After careful examination of all evidence collected by investigators, the Fayette County Sheriff’s Office concludes that between Friday, June 22, 2007 and Sunday, June 24, 2007, Christopher Benoit took the lives of his wife, Nancy, and their son, Daniel, before ending his own life. — WSBTV
Finding pictures for this post was bizarre.
Five years ago today, Vince McMahon announced that the WWE would never mention Chris Benoit again. In that half a decade, I still haven’t been able to quite wrap my head around the circumstances surrounding the death of neither Benoit nor his family. Benoit was always somewhere in my top five favorite wrestlers ever from about 1995 until the day he died. Now, he exists in some weird phantom zone where I remember how great he was and love his matches but just can’t get over the fact I’m looking at a guy that killed his wife, his seven-year-old and himself.
The WWE figured out that they’ll just pretend he never existed, splicing him from all of their videos and mentions. Mainstream America never had to adore him, so he was just a ‘roided up monster. But for me? Benoit is a conundrum. WrestleMania 20 was the most inspirational moment in wrestling history for a few years. Benoit and Eddie Guerrero – two great wrestlers considered too small and uncharismatic – stood in the middle of Madison Square Garden as the two world champions. Six years later, both were dead. Guerrero from heart failure in 2005 and Benoit’s suicide made that night a symbol of the tragedies wrestling can bring. Who knows exactly how much steroids played a role in their deaths. The same goes for concussions and brain damage. While we can all lament over Guerrero’s life, legacy and career, Benoit’s legacy is more difficult to pinpoint.
Am I wrong for wanting to enjoy his matches from before he committed those murders? Would I feel comfortable if WWE started mentioning him again? It’s amazing that I still can’t figure out what to make of the tragedy even on its five-year anniversary.
I can, though, quantify the impact the Benoit murders had on the rest of sports. Everything you’re seeing now with concussions in major sports definitely had its origins in the research that emerged from the Benoit tragedy. While it’s easy to just dismiss the murders as another wrestler with uncontrollable ‘roid rage, the nuances changed the course of sports forever.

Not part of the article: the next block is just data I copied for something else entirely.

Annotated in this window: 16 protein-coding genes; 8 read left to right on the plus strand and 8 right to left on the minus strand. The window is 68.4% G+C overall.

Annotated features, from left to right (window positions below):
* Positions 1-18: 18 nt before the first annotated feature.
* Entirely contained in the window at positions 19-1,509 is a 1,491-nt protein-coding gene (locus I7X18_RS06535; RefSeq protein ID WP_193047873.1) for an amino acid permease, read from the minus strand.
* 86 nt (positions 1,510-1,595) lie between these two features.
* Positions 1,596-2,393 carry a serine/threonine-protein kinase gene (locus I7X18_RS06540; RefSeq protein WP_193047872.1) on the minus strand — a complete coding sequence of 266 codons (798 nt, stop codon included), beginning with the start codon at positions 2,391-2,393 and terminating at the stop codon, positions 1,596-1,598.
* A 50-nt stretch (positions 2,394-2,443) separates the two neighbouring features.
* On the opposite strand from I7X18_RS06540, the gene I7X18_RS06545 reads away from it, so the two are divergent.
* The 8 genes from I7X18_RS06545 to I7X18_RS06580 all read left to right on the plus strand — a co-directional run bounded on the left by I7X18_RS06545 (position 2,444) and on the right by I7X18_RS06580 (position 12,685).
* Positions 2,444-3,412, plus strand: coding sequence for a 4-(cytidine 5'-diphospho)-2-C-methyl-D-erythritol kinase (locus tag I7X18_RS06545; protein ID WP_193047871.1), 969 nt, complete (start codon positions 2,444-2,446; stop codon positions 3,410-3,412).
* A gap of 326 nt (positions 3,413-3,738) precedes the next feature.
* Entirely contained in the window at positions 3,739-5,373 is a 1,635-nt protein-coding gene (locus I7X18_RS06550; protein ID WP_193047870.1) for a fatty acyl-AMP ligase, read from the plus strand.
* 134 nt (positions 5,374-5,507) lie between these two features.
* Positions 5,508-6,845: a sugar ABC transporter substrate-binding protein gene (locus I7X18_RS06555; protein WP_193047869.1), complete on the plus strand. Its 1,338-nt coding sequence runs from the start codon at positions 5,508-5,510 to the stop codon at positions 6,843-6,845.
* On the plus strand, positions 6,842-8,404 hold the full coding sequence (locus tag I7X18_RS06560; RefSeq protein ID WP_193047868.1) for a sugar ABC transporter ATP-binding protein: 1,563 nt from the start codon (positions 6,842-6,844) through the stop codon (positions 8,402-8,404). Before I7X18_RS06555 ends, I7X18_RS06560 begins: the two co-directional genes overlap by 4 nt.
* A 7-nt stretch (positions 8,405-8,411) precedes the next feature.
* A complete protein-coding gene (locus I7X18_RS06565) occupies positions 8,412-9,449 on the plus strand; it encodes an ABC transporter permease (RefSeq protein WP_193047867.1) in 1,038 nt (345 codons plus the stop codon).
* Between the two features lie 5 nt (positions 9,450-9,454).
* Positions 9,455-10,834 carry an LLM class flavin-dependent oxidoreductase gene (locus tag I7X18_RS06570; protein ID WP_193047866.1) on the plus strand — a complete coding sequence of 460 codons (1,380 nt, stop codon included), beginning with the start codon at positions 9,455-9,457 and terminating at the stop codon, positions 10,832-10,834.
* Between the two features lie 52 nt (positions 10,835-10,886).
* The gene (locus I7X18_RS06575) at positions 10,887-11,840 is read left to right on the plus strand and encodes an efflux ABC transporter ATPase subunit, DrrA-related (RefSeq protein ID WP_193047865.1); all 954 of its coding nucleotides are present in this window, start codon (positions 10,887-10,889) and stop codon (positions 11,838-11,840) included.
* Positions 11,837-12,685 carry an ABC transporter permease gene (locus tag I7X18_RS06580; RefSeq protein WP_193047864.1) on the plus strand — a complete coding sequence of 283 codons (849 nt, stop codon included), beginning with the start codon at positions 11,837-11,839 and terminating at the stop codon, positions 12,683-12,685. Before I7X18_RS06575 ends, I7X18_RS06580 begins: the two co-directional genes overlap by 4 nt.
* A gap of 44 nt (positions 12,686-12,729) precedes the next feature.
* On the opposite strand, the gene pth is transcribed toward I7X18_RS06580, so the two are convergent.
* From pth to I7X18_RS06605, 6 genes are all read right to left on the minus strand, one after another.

Chris Benoit’s signature move was the flying headbutt where he propelled himself off the top rope and landed head first either on the mat or his opponent’s shoulder. He hit his head on the mat in this fashion 300 nights a year for a decade. A week before Benoit’s death, Harvard graduate and former WWE wrestler Chris Nowinski opened up his Sports Legacy Institute to research athletes’ brains and the effects of concussions. Ensuing test results on Benoit’s brain showed that he suffered from Chronic Traumatic Encephalopathy, a form of brain damage that include depression, cognitive impairment, dementia, Parkinsonism and erratic behavior. While nobody knows exactly what happened on the night of June 24th, it’s hard to ignore the notion that the significant damage most likely played a part in the gruesome murders.
Want to know why the NFL is panicking over billions of dollars in lawsuits, forcing athletes off the field for concussions and freaking out about head injuries? Look at the Benoit murders. Benoit’s cold actions on that June day showed the worst of what excessive brain damage could do. The research that came from the incident got the ball rolling for studies that determined just how serious concussions could be. The Benoit murders occurred in June and by August 2007, the NFL had released its first new policy on concussions.
Wrestling is a small fish comported to the NFL. And while the Benoit tragedy damn near crippled professional wrestling, something as vicious as that happening in the NFL would almost surely be the first nail in a coffin experts are already predicting on football’s horizon. If you look close enough, you can see a direct line drawn from the Bountygate suspensions all the way to Benoit’s acts of violence.
But all of that is secondary. At the heart of this tragedy is the fact that an innocent woman and her son got murdered in cold blood. R.I.P. to Nancy and Daniel Benoit.
As for Chris? He’ll just have to be remembered as one of the greatest wrestlers ever that I’m unsure if I will ever feel right remembering fondly again.